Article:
Providence, RI – Tonight, city councilors passed, for the first time on a vote of 11 to 1 (with 3 councilors abstaining), a 30-year tax stabilization agreement (TSA) ordinance between the city and High Rock Westminster Street LLC, the owner of 111 Westminster Street (also known as the Superman building in downtown Providence). The TSA is one component of a $223 million public-private partnership project, which includes the City of Providence, the Providence City Council, the State of Rhode Island, Rhode Island Commerce Corporation, Rhode Island Foundation, and Rhode Island Housing.
“I want to thank my council colleagues who had the vision and political fortitude to pass this TSA tonight,” said Council President John Igliozzi (Ward 7). “For 26 years on the City Council, I have championed TSAs and tax treaties as tools for the city to turn empty lots and boarded-up buildings into new mixed-use spaces, businesses, and apartments. The Superman building will embody the spirit of a new beginning in downtown Providence. The redevelopment of this iconic but sadly dormant building will revitalize our capital city, encourage more investment, and create opportunities for all of us,” said Igliozzi.
Councilman John Goncalves (Ward 1) added: “Ultimately, these redevelopment plans will further stimulate our local economy, reinvigorate our downtown, and further build up this growing and vibrant residential and commercial neighborhood. The long term returns will be enormous and certainly a step up from a seemingly frail downtown that hasn’t quite realized its potential.”
The proposed project is expected to create 1,600 construction jobs, with a goal of hiring 20% minority and women-owned businesses. Plans call for 285 residential apartments, with 20% of the units deed restricted as affordable. The building owner has committed to a mix of retail and community space in the Grand Banking Hall, opening the building’s doors to all. The TSA ordinance will come before the full council for a second passage next month. A copy of the agreement is posted here.
TSA for Former Providence Journal building
Councilors approved for first passage a 20-year tax stabilization agreement ordinance for 203 Westminster Street, which sits in the space of the old Providence Journal building and Kresge’s department store. The proposed “Hive Life” would become 124 apartments next to city hall. The agreement can be seen here.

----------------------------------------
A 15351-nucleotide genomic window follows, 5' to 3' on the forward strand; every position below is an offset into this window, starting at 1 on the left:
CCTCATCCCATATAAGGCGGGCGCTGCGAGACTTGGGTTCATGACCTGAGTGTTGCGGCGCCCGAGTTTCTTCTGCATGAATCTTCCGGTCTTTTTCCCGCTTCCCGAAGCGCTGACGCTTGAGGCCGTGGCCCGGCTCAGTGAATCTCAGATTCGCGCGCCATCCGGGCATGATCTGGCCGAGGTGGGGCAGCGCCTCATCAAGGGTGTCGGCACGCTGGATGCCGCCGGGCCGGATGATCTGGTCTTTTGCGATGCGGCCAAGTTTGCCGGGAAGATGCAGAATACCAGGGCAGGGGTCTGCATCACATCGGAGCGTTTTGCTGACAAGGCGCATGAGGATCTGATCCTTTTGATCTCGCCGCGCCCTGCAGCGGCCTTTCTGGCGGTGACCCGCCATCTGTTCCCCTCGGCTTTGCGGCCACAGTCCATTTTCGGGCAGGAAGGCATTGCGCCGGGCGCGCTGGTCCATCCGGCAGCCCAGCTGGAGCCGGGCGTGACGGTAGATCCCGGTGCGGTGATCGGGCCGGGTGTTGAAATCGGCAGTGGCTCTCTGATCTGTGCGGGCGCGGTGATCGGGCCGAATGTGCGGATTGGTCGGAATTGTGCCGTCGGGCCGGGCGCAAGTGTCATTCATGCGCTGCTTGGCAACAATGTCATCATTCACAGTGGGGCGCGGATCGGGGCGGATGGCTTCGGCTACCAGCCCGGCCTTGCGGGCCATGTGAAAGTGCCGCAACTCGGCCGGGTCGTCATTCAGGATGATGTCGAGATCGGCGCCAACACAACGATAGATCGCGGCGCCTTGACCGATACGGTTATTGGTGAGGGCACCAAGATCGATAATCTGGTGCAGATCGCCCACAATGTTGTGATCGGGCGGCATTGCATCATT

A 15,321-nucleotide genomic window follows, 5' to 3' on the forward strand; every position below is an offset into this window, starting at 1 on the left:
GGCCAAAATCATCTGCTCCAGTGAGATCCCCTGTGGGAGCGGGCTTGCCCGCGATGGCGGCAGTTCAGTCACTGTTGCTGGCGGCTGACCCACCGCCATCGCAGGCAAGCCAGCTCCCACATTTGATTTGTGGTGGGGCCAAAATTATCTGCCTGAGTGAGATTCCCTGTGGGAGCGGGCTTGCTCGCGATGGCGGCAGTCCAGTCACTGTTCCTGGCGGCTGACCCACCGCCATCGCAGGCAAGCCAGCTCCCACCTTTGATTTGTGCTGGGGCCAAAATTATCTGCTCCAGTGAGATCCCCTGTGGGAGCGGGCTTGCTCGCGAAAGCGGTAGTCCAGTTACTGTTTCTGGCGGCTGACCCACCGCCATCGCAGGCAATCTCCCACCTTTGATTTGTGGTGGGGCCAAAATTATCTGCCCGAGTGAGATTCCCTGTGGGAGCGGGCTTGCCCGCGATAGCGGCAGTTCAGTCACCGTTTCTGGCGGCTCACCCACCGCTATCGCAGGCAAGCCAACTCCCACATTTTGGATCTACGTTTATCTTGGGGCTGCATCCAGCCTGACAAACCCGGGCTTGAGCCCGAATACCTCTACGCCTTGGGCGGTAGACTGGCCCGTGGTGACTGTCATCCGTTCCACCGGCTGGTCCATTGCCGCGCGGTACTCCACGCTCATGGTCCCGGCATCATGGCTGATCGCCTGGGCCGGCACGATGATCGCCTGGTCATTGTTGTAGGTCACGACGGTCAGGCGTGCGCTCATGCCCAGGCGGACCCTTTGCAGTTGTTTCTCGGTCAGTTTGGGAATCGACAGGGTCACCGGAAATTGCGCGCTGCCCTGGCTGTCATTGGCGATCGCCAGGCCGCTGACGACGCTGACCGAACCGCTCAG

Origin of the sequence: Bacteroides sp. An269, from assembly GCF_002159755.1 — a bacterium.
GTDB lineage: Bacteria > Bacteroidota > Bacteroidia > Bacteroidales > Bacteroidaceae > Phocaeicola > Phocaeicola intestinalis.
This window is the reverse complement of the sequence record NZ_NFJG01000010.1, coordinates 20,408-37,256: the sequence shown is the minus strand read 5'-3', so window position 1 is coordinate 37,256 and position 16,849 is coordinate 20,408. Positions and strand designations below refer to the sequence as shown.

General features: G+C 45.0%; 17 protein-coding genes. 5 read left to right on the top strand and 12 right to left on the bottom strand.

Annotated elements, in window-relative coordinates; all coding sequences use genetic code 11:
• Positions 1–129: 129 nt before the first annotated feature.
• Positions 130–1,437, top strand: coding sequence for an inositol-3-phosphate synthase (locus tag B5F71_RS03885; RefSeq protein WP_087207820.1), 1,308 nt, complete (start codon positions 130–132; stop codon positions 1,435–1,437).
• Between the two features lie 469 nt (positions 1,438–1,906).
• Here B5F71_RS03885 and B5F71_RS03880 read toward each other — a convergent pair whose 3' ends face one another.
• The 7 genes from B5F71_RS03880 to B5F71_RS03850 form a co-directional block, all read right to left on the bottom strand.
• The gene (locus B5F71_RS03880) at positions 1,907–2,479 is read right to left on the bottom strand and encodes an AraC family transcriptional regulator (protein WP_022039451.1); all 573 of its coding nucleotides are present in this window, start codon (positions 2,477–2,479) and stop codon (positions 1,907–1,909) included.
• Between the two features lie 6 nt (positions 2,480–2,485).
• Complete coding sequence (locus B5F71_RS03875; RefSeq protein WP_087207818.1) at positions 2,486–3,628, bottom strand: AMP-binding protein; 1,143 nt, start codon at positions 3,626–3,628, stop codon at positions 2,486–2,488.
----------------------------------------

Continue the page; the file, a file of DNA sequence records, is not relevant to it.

Councilor Salvatore proposes new safety & security guidelines at housing developments for seniors and persons with disabilities
Councilor David Salvatore (Ward 14) introduced amendments to Ordinance 38643 “Security Development for the Elderly and Persons with Disabilities,” increasing fines for landlords who refuse to comply with safety and security requirements. The amendment would also require property owners to maintain on-site security personnel and register a point of contact to be located in the City.
“During the last several months, I have observed firsthand the unsafe conditions that some of our residents are forced to live in, said Councilor Salvatore,”. “With these new measures, I hope that certain property owners and landlords will be motivated to follow the law and protect the health and safety of our city’s most vulnerable residents.”
The original ordinance was sponsored by Councilor Salvatore and was initially passed by the City Council on May 20, 2021. In it, strict requirements were approved that require property owners to implement and maintain security plans in developments that house seniors and persons with disabilities.
“We have a moral obligation to implement safety measures that keep our elderly and disabled residents safe. It’s unacceptable that not one of these private or public developments has adhered to the ordinance that was enacted more than a year ago. We all have a responsibility to ensure that vulnerable residents are safely housed. I am disappointed that amendments have to be approved by the City Council to achieve these results, said Salvatore.”
Currently, landlords found in violation of the ordinance have 30 days to make changes. After that period, property owners and landlords are subject to a $150 fine per day. The new amendment would increase the daily fine to $500. Councilor Salvatore is calling on the Department of Public Safety to enforce the original ordinance and impose fines on any landlord that is non-compliant with the law.